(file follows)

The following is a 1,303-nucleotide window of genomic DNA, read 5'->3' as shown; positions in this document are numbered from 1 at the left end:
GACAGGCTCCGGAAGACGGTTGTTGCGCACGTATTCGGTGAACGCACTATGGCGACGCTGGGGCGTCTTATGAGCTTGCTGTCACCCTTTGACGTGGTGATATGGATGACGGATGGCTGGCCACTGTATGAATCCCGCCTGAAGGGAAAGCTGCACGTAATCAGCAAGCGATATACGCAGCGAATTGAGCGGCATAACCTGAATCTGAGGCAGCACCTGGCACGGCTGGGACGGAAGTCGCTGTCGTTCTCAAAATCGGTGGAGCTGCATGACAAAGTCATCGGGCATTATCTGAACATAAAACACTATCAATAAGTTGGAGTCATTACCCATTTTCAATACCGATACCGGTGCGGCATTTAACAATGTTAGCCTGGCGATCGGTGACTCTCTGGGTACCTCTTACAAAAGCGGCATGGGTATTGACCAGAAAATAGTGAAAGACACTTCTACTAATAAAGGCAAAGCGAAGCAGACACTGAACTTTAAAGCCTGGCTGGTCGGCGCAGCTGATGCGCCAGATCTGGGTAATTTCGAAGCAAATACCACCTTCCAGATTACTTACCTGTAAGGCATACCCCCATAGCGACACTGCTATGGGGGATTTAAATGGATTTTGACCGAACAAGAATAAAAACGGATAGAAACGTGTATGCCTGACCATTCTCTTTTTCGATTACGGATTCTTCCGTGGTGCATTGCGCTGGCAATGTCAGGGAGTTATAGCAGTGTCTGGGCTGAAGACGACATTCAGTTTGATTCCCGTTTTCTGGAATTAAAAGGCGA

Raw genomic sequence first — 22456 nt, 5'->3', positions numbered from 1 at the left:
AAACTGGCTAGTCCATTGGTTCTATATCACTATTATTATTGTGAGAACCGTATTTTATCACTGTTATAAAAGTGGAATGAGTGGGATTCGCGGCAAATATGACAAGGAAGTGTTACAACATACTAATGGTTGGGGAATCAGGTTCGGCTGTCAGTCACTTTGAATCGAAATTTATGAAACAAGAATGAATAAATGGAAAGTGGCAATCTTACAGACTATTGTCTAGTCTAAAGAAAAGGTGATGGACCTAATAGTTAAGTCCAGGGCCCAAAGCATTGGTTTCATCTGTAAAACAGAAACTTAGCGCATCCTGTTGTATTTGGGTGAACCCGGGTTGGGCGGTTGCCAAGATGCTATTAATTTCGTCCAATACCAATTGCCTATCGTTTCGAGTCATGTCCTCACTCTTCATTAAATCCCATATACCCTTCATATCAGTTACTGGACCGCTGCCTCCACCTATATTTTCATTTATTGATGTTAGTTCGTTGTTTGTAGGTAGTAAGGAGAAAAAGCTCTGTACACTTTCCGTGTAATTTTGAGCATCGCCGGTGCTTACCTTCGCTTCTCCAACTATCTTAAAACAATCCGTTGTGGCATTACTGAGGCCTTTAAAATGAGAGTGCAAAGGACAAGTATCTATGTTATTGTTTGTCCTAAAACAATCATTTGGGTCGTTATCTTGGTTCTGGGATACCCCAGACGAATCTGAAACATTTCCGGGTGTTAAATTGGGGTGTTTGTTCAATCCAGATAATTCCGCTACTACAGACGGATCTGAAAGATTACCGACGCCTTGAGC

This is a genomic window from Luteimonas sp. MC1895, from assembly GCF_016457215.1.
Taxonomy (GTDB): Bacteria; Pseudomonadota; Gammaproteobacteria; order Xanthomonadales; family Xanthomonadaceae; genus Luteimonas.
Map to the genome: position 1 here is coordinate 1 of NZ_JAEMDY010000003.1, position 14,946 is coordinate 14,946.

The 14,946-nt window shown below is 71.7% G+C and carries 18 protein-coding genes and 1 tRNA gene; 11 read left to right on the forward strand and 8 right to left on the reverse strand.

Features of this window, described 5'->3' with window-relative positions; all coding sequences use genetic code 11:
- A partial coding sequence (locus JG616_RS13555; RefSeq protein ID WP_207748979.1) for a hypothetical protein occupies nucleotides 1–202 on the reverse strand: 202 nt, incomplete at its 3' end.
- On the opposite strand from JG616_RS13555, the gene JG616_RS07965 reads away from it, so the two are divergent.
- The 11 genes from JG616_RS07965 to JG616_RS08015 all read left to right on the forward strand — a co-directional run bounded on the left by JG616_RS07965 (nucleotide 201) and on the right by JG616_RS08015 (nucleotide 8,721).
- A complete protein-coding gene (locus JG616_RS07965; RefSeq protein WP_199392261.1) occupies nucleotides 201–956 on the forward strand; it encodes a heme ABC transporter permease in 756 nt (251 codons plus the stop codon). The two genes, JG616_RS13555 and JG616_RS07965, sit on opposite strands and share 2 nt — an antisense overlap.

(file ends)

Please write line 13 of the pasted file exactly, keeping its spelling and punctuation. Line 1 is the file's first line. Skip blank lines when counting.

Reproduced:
- A complete protein-coding gene (locus JG616_RS07965; RefSeq protein WP_199392261.1) occupies nucleotides 201–956 on the forward strand; it encodes a heme ABC transporter permease in 756 nt (251 codons plus the stop codon). The two genes, JG616_RS13555 and JG616_RS07965, sit on opposite strands and share 2 nt — an antisense overlap.